The hike to Mirador Base Las Torres in Torres del Paine National Park is probably the most famous hiking tour in all of Chile. One could also say: Every Chilean has to stand at the foot of the imposing granite towers once in his life. Accordingly, it’s always crowded here – but we consider it an amazing thing to do in Patagonia.
But not only that: The Mirador Base Las Torres is also part of the famous W-Trek (and the longer O-Trek). The W-Trek is not only the most famous hike in Chile but in all of Patagonia. From nine o’clock at the latest, when the excursion buses arrive from Puerto Natales, it gets brutally crowded on the trail.
Young and old torture themselves up the endless path to this imposing Patagonian sight. This makes the hike sometimes very tough. Therefore, start the tour as early as possible to avoid the crowds, at least during the ascent.
Alternatively, you can climb up and spend the night halfway up at the Refugio Chileno. From here it’s only about two hours of ascent to Mirador Base Las Torres. This is especially good if you want to photograph the Torres in the most beautiful morning light (which is done by many hikers who do the W-Trek).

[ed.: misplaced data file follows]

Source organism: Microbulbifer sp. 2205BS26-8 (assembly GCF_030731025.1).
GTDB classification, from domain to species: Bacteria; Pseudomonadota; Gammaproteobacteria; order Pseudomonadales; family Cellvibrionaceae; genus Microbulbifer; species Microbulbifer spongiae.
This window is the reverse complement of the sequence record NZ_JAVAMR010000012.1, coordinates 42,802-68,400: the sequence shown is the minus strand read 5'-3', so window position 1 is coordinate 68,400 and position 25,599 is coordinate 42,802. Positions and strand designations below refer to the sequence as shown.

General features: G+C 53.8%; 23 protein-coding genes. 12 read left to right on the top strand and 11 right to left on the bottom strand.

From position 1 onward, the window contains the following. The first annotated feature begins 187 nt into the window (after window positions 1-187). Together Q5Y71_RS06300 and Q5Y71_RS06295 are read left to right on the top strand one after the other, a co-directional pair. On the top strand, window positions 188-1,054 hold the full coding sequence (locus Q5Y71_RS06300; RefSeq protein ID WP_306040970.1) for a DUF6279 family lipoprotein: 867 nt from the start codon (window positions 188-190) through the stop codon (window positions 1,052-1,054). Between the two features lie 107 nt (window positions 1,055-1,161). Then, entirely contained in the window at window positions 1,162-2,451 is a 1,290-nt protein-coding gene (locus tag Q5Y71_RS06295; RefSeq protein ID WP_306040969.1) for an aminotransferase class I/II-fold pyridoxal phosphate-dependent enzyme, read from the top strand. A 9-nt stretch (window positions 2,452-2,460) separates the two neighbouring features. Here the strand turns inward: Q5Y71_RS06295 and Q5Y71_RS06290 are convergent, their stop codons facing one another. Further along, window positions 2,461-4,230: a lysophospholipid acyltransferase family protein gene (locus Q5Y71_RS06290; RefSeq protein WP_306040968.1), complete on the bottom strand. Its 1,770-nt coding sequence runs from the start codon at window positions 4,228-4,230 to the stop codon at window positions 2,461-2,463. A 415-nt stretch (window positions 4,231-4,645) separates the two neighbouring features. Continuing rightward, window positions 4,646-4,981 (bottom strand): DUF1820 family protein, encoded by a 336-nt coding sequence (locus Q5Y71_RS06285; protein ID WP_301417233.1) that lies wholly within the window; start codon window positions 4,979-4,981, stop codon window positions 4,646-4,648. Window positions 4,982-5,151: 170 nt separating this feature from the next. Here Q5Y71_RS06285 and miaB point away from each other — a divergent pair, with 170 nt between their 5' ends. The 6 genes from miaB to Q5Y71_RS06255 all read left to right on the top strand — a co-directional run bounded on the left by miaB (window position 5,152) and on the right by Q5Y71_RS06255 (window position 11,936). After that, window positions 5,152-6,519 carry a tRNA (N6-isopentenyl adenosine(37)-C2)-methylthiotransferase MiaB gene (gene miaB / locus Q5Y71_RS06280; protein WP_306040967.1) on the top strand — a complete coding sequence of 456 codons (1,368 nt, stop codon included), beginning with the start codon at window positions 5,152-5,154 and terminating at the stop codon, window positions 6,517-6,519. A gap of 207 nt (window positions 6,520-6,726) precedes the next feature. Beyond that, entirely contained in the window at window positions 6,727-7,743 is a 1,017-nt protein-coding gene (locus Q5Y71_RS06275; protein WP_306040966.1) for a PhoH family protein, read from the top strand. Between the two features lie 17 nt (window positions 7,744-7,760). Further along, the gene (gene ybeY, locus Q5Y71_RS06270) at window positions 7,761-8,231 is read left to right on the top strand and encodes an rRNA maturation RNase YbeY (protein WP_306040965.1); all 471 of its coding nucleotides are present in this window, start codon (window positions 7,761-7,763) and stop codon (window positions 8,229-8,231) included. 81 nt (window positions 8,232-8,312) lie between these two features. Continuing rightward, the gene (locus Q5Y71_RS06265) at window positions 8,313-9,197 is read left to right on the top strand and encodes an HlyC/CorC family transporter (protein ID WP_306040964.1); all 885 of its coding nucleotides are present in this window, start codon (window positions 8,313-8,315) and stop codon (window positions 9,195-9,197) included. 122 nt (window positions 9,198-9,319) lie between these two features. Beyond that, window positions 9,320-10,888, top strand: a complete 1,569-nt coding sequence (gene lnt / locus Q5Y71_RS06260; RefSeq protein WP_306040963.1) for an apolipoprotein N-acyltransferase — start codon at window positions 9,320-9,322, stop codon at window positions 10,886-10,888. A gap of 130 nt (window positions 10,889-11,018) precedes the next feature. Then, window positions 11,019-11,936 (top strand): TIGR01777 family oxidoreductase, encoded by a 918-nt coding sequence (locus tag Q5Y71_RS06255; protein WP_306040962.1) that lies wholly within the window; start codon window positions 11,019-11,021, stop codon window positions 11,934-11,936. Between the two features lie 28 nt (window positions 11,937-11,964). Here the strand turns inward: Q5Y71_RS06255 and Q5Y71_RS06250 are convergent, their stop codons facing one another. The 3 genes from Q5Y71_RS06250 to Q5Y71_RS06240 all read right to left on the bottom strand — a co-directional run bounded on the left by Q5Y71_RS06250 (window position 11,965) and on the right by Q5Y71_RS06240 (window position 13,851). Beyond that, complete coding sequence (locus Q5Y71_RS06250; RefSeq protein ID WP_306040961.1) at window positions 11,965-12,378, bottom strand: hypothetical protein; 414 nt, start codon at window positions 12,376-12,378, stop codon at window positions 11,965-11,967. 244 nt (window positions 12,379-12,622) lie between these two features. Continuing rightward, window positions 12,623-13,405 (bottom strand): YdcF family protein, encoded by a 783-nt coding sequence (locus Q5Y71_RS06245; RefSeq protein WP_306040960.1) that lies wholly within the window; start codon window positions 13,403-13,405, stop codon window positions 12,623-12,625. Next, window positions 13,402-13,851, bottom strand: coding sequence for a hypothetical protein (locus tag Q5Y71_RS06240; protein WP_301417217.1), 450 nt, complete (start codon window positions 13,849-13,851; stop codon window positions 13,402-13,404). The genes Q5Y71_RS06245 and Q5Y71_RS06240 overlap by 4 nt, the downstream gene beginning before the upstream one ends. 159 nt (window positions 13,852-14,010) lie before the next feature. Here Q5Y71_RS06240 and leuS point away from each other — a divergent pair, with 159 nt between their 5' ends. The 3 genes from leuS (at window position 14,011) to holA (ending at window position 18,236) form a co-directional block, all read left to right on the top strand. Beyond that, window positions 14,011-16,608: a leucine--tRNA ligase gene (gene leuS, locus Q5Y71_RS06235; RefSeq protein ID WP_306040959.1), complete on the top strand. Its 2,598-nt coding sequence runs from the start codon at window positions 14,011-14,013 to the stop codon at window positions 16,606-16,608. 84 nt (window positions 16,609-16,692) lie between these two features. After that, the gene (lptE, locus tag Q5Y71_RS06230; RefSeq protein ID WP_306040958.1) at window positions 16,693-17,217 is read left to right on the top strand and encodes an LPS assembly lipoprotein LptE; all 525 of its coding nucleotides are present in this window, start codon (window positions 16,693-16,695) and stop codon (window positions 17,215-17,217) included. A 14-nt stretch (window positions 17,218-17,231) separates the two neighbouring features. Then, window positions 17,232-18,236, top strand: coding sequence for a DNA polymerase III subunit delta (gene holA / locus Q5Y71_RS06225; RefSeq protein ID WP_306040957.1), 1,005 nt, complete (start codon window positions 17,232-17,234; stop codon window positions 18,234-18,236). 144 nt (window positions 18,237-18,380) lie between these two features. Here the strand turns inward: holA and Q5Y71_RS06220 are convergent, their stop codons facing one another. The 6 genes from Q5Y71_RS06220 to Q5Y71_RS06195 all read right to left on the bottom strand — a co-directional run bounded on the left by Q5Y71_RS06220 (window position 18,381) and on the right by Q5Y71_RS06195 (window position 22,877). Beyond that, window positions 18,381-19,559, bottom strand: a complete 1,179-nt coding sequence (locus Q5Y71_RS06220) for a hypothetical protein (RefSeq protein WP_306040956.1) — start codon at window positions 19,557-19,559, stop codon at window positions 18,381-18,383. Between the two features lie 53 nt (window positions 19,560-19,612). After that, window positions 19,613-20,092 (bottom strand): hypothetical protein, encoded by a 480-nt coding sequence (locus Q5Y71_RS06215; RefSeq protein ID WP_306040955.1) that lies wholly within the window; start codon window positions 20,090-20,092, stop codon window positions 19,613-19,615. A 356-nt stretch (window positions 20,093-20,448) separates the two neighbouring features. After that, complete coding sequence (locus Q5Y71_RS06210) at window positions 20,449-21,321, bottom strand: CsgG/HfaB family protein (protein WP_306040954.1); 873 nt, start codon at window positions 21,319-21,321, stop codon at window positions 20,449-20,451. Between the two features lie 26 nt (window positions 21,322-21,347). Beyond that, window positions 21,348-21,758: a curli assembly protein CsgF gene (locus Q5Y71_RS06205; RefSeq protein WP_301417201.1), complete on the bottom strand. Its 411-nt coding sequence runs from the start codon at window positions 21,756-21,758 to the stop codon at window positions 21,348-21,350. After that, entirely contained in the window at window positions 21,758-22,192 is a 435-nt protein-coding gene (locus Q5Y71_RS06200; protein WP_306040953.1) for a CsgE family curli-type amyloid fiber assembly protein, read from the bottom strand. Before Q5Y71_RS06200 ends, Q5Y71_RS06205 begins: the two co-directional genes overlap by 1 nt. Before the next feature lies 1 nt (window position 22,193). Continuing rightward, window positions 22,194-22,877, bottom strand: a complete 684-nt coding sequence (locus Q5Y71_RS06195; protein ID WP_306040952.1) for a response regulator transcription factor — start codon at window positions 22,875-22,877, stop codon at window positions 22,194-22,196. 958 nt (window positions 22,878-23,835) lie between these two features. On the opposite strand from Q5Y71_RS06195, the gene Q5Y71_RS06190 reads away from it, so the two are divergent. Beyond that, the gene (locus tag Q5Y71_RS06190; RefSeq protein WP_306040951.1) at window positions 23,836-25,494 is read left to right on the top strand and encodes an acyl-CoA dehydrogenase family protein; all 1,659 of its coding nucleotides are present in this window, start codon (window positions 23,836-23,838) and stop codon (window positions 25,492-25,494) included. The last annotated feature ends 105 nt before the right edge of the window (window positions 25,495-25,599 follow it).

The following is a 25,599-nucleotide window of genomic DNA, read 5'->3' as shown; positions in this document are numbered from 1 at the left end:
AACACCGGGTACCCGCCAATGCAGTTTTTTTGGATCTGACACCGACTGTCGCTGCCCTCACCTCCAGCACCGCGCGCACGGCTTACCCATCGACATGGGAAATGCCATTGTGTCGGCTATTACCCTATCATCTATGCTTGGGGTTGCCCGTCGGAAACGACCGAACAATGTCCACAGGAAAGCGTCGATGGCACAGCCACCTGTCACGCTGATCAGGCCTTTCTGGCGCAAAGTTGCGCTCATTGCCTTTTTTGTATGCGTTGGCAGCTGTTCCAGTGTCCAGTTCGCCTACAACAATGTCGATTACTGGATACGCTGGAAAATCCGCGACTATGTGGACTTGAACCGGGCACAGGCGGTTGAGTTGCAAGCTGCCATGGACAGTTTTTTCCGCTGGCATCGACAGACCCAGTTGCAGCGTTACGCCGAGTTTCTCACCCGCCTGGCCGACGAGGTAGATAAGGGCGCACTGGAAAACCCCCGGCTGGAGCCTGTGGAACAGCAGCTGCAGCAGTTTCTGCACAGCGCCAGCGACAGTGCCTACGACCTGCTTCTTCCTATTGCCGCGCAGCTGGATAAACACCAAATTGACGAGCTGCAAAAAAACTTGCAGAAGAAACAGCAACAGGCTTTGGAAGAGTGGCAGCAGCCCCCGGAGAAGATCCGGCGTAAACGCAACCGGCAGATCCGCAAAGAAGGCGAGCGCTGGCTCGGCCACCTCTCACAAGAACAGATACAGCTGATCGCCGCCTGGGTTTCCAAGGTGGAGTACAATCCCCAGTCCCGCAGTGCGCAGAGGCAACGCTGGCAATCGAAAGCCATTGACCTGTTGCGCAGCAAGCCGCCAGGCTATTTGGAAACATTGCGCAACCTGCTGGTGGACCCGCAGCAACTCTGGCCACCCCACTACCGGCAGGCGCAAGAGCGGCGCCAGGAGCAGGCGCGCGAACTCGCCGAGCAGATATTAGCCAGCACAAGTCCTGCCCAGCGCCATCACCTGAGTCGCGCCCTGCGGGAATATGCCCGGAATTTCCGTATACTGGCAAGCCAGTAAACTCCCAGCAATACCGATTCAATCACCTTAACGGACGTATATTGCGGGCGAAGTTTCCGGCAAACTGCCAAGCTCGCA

Mirador Base Las Torres is about 21 kilometers round trip from the hiker parking lot (at the information center for the W-Trek). You will overcome 930 meters of ascent and descent. Especially the last part up to the glacier lagoon is very steep. Be sure to bring warm clothes and sturdy hiking shoes!
|Excursions from Puerto Natales||Price||Ticket|
|Torres del Paine: Mirador Base Las Torres day hike||approx. 60 euros||➤ book here*|
|Day trip to Torres del Paine National Park||approx. 80 euros||➤ book here*|
|Boat tour Serrano Glacier with lunch and whiskey aperitif||approx. 180 euros||➤ book here*|
5. The mighty Laguna Torre
The hike to Laguna Torre in Los Glaciares National Park is a Patagonia highlight that you will definitely never forget.